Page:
Scientists find how to detect earliest signs of pancreatic cancer

Credit: CC0 Public Domain.

Scientists from Cedars-Sinai developed artificial intelligence (AI) tool that can accurately predict who will develop pancreatic cancer based on CT scan images years prior to being diagnosed with the disease.

This AI tool was able to capture and quantify very subtle, early signs of pancreatic ductal adenocarcinoma in CT scans years before the occurrence of the disease. These are signs that the human eye would never be able to discern.

The research is published in the journal Cancer Biomarkers and was conducted by Debiao Li et al.

Pancreatic ductal adenocarcinoma is not only the most common type of pancreatic cancer, but it’s also the most deadly.

Recent studies have reported that finding cancer early can increase survival rates by as much as 50%. There currently is no easy way to find pancreatic cancer early, however.

In the study, the team reviewed electronic medical records to identify people who were diagnosed with cancer within the last 15 years and who underwent CT scans six months to three years prior to their diagnosis.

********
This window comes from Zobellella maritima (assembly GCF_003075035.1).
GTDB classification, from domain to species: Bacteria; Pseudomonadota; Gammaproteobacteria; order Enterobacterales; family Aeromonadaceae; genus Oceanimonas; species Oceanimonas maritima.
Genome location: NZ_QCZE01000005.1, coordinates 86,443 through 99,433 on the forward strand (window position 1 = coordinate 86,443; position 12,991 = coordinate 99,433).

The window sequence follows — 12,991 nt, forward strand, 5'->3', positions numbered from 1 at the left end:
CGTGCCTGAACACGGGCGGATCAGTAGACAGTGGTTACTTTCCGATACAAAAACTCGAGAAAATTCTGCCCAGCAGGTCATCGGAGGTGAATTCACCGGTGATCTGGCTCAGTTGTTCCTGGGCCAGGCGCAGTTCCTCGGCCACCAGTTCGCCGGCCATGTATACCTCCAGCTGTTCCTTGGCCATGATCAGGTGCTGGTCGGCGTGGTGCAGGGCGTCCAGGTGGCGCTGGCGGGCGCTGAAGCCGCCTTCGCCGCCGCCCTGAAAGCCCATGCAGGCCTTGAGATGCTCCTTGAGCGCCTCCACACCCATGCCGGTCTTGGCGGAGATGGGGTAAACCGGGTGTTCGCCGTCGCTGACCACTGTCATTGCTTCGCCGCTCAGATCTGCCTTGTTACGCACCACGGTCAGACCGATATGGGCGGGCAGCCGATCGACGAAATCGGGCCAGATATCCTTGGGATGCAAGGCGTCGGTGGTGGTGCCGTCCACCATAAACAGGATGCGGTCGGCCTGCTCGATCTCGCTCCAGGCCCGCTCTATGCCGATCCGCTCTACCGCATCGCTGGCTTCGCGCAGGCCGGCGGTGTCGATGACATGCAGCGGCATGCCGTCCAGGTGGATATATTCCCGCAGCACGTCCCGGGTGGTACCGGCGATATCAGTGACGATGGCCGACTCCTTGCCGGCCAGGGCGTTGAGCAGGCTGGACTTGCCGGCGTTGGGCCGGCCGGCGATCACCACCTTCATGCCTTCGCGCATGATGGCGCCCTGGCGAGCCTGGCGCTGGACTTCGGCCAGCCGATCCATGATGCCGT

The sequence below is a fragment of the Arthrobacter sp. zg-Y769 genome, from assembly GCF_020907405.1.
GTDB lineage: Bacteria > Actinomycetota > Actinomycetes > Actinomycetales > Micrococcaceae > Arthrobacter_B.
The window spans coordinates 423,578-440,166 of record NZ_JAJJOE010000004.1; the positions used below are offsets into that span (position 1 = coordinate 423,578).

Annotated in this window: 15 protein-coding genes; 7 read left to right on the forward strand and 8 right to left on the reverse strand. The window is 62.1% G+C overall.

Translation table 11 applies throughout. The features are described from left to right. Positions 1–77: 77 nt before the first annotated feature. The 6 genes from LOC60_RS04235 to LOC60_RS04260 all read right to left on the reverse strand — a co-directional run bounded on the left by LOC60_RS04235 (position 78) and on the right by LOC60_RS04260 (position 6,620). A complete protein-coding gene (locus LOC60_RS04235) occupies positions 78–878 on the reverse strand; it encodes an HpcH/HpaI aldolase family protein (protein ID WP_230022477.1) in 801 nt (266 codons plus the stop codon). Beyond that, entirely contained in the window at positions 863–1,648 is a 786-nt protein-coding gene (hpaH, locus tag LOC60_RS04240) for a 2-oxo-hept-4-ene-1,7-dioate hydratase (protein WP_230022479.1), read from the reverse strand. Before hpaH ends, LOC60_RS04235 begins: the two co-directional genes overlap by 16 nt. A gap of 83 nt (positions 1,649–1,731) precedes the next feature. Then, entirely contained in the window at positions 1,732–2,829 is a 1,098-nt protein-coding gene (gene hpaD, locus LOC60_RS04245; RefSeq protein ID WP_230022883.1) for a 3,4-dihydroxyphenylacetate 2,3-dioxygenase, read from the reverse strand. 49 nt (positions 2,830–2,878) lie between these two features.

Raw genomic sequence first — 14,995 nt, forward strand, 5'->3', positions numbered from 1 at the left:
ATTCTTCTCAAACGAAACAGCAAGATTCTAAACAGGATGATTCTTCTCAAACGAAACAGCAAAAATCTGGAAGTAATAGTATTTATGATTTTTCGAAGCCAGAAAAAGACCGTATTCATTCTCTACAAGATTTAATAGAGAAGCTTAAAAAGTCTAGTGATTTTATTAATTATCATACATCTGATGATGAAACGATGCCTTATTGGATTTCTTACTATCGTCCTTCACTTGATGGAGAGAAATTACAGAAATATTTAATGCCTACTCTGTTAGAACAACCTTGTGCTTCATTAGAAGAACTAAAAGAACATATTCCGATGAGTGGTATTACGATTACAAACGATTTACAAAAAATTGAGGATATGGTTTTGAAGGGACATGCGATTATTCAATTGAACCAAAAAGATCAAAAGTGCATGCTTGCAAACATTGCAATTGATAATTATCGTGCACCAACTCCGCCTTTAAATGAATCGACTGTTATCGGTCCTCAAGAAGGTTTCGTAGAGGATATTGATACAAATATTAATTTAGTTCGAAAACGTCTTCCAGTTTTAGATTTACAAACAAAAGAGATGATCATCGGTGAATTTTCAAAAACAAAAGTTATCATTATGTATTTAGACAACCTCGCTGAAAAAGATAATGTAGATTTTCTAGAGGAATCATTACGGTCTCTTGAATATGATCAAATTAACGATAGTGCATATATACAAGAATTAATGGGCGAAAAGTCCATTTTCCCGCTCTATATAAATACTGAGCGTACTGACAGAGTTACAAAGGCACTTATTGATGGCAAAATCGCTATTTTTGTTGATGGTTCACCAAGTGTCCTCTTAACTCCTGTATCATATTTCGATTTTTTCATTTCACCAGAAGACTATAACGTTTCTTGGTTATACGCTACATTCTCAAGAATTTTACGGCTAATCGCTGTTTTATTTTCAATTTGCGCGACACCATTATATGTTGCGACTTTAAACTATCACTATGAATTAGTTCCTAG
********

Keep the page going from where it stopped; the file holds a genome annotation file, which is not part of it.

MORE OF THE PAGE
These CT images were considered normal at the time they were taken. The team identified 36 patients who met these criteria, the majority of whom had CT scans done in the ER because of abdominal pain.

The AI tool was trained to analyze these pre-diagnostic CT images from people with pancreatic cancer and compare them with CT images from 36 people who didn’t develop cancer.

The team found that the model was 86% accurate in identifying people who would eventually be found to have pancreatic cancer and those who would not develop cancer.

The AI model picked up on variations on the surface of the pancreas between people with cancer and healthy controls.

These textural differences could be the result of molecular changes that occur during the development of pancreatic cancer.

The team’s hope is this tool could catch cancer early enough to make it possible for more people to have their tumor completely removed through surgery.

This AI tool may eventually be used to detect early disease in people undergoing CT scans for abdominal pain or other issues.

If you care about pancreatic cancer, please read studies about new vaccine to prevent pancreatic cancer, and new therapy to kill pancreatic cancer from within.

For more information about cancer, please see recent studies about herb that may help treat pancreatic cancer, and results showing how to detect pancreatic cancer at treatable stages.

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